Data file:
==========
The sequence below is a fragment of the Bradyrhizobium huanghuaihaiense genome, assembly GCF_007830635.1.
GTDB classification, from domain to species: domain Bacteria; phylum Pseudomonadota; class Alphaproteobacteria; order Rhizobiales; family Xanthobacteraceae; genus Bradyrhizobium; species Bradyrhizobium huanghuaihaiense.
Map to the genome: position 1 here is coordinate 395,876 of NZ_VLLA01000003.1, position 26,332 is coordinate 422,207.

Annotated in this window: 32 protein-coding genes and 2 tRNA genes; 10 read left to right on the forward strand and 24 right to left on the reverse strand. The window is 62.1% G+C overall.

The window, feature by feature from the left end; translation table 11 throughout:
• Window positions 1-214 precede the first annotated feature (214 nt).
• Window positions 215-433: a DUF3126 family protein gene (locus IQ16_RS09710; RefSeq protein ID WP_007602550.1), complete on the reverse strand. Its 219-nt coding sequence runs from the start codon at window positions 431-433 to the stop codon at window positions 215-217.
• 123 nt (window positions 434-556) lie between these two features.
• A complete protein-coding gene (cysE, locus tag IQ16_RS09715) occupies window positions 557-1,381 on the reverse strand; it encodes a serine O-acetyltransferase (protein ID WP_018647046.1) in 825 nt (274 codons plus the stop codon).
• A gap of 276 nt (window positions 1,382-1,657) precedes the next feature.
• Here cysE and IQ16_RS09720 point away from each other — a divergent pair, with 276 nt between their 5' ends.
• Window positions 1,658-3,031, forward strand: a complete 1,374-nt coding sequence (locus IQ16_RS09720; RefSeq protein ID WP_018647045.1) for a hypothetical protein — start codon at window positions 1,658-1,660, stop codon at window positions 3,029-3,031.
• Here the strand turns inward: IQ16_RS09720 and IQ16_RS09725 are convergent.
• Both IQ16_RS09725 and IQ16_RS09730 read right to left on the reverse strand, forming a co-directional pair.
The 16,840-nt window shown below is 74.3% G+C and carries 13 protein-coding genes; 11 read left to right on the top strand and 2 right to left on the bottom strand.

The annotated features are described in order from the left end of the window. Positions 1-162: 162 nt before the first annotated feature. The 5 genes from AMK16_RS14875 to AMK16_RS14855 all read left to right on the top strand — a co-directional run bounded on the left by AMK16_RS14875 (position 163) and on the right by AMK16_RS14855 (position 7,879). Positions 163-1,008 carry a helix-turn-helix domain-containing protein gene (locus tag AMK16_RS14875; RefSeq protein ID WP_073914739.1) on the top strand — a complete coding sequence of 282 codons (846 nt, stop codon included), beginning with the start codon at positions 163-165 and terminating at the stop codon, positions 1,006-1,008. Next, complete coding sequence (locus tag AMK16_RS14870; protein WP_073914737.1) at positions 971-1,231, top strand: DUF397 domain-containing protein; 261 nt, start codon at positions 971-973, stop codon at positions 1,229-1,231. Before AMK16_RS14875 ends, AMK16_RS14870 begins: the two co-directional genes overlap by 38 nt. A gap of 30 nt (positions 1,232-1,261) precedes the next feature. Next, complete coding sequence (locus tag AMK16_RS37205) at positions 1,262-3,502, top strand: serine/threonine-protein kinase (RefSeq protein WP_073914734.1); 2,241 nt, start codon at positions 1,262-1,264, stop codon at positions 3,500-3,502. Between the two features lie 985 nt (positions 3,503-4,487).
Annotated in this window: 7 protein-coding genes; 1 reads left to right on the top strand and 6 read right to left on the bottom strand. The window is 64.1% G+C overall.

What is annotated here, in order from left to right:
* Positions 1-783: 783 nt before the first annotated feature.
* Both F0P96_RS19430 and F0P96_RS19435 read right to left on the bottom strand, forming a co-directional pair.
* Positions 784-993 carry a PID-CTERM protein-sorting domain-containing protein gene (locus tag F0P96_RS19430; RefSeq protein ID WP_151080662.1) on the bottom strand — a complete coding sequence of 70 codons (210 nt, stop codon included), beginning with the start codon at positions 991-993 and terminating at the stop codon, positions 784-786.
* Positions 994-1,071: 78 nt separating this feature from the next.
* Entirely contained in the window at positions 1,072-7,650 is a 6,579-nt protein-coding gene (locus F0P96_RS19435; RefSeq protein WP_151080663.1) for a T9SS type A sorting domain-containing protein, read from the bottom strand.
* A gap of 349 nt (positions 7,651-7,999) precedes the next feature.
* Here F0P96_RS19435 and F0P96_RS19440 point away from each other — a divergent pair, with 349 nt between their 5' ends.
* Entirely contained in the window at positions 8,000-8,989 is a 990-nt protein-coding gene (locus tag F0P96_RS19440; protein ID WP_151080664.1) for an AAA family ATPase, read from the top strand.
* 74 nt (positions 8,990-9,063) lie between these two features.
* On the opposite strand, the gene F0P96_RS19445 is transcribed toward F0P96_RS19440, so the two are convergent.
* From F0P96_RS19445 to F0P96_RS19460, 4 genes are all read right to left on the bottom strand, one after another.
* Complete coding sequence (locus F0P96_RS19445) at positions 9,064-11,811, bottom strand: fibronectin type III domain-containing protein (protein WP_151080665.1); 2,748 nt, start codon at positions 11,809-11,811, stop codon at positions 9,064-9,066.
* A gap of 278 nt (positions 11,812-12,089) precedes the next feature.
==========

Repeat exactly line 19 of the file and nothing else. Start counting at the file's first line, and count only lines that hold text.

* Positions 1-783: 783 nt before the first annotated feature.